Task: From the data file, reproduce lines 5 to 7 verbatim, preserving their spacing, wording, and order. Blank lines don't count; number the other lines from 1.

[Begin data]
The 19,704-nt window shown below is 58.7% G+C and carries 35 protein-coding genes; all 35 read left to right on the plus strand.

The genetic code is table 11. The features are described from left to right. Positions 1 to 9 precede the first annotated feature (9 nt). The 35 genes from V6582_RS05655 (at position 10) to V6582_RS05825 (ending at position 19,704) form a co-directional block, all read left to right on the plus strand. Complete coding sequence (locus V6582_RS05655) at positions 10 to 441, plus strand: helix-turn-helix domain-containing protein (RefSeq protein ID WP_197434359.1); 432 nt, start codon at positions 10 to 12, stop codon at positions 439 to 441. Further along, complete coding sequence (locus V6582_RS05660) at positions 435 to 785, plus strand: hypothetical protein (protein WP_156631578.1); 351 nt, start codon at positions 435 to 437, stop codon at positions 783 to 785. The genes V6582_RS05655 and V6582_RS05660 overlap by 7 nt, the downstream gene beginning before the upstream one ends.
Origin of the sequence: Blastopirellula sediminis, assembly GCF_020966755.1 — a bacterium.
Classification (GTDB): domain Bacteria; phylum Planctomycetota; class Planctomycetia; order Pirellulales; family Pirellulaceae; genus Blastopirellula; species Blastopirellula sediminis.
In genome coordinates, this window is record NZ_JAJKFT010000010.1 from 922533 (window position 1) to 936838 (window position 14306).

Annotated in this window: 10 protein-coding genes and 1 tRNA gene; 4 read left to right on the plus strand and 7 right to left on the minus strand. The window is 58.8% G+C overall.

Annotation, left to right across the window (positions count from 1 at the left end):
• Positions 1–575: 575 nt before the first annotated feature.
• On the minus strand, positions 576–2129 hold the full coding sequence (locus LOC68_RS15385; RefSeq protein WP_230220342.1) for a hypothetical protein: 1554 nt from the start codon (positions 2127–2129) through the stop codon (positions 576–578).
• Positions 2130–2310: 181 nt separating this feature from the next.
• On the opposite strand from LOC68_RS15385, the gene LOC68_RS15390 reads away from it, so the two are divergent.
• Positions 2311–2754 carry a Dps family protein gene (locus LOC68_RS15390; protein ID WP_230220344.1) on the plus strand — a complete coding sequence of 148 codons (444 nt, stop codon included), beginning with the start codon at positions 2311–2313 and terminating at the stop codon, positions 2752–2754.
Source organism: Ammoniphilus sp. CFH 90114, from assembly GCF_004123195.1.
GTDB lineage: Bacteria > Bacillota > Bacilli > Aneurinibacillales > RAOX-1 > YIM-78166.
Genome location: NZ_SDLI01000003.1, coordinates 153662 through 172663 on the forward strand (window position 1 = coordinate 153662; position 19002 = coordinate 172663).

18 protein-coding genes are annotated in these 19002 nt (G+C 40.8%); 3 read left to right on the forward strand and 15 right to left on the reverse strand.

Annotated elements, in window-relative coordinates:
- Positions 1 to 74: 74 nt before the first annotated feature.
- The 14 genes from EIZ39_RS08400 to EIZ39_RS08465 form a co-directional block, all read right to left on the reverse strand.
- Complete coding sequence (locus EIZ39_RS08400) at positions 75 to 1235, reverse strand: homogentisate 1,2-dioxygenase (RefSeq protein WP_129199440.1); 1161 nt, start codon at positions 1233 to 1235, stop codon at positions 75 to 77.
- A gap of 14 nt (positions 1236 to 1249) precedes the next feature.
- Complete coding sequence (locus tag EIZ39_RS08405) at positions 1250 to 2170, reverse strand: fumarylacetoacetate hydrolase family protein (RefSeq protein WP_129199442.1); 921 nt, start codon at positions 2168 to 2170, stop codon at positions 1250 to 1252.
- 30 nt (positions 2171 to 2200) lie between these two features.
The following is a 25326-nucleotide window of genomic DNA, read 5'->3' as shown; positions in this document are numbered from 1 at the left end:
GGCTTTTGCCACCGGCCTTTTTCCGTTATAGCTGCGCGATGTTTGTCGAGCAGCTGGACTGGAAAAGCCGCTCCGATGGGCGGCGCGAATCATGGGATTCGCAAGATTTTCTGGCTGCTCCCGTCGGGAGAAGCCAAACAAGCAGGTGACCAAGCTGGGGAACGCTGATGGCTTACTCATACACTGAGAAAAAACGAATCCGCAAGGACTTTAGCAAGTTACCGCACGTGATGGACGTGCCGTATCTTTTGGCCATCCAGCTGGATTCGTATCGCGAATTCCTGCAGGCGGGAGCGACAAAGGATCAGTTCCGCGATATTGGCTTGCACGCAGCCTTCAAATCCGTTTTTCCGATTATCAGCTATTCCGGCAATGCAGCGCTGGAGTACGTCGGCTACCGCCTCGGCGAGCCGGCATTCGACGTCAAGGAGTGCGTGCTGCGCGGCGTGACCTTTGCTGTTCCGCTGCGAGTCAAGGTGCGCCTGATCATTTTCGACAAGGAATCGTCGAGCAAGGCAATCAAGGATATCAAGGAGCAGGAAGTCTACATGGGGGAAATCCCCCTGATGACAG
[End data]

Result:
In genome coordinates, this window is record NZ_JAJKFT010000010.1 from 922533 (window position 1) to 936838 (window position 14306).

Annotated in this window: 10 protein-coding genes and 1 tRNA gene; 4 read left to right on the plus strand and 7 right to left on the minus strand. The window is 58.8% G+C overall.

Annotation, left to right across the window (positions count from 1 at the left end):